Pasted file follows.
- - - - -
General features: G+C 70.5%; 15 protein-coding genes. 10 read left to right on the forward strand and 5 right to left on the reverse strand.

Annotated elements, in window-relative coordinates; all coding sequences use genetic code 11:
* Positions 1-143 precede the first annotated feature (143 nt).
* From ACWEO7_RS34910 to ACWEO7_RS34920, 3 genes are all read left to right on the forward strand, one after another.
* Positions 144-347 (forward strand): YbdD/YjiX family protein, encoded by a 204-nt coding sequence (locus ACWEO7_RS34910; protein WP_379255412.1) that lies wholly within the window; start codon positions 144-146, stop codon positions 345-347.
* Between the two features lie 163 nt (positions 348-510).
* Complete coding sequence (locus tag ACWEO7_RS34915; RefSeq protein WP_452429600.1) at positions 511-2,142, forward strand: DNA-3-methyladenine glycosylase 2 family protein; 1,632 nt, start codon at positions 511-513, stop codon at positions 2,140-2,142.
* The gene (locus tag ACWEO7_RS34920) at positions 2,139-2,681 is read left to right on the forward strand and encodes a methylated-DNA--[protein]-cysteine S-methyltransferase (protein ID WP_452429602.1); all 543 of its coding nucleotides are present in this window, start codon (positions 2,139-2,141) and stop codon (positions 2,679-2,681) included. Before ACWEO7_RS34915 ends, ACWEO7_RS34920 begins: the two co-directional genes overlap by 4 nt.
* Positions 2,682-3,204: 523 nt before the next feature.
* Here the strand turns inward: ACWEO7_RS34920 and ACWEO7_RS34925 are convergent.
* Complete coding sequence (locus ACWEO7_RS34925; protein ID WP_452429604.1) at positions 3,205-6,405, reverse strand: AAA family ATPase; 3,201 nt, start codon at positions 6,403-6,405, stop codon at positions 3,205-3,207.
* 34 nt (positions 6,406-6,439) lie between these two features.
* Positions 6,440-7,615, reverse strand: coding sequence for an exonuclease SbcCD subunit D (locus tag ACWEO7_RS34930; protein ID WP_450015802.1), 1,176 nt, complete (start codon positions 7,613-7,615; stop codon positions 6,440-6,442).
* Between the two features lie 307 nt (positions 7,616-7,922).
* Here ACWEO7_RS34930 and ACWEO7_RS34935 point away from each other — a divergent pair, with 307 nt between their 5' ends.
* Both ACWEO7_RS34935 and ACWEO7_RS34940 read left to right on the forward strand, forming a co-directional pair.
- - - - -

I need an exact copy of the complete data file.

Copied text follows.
General features: G+C 70.5%; 15 protein-coding genes. 10 read left to right on the forward strand and 5 right to left on the reverse strand.

Annotated elements, in window-relative coordinates; all coding sequences use genetic code 11:
* Positions 1-143 precede the first annotated feature (143 nt).
* From ACWEO7_RS34910 to ACWEO7_RS34920, 3 genes are all read left to right on the forward strand, one after another.
* Positions 144-347 (forward strand): YbdD/YjiX family protein, encoded by a 204-nt coding sequence (locus ACWEO7_RS34910; protein WP_379255412.1) that lies wholly within the window; start codon positions 144-146, stop codon positions 345-347.
* Between the two features lie 163 nt (positions 348-510).
* Complete coding sequence (locus tag ACWEO7_RS34915; RefSeq protein WP_452429600.1) at positions 511-2,142, forward strand: DNA-3-methyladenine glycosylase 2 family protein; 1,632 nt, start codon at positions 511-513, stop codon at positions 2,140-2,142.
* The gene (locus tag ACWEO7_RS34920) at positions 2,139-2,681 is read left to right on the forward strand and encodes a methylated-DNA--[protein]-cysteine S-methyltransferase (protein ID WP_452429602.1); all 543 of its coding nucleotides are present in this window, start codon (positions 2,139-2,141) and stop codon (positions 2,679-2,681) included. Before ACWEO7_RS34915 ends, ACWEO7_RS34920 begins: the two co-directional genes overlap by 4 nt.
* Positions 2,682-3,204: 523 nt before the next feature.
* Here the strand turns inward: ACWEO7_RS34920 and ACWEO7_RS34925 are convergent.
* Complete coding sequence (locus ACWEO7_RS34925; protein ID WP_452429604.1) at positions 3,205-6,405, reverse strand: AAA family ATPase; 3,201 nt, start codon at positions 6,403-6,405, stop codon at positions 3,205-3,207.
* 34 nt (positions 6,406-6,439) lie between these two features.
* Positions 6,440-7,615, reverse strand: coding sequence for an exonuclease SbcCD subunit D (locus tag ACWEO7_RS34930; protein ID WP_450015802.1), 1,176 nt, complete (start codon positions 7,613-7,615; stop codon positions 6,440-6,442).
* Between the two features lie 307 nt (positions 7,616-7,922).
* Here ACWEO7_RS34930 and ACWEO7_RS34935 point away from each other — a divergent pair, with 307 nt between their 5' ends.
* Both ACWEO7_RS34935 and ACWEO7_RS34940 read left to right on the forward strand, forming a co-directional pair.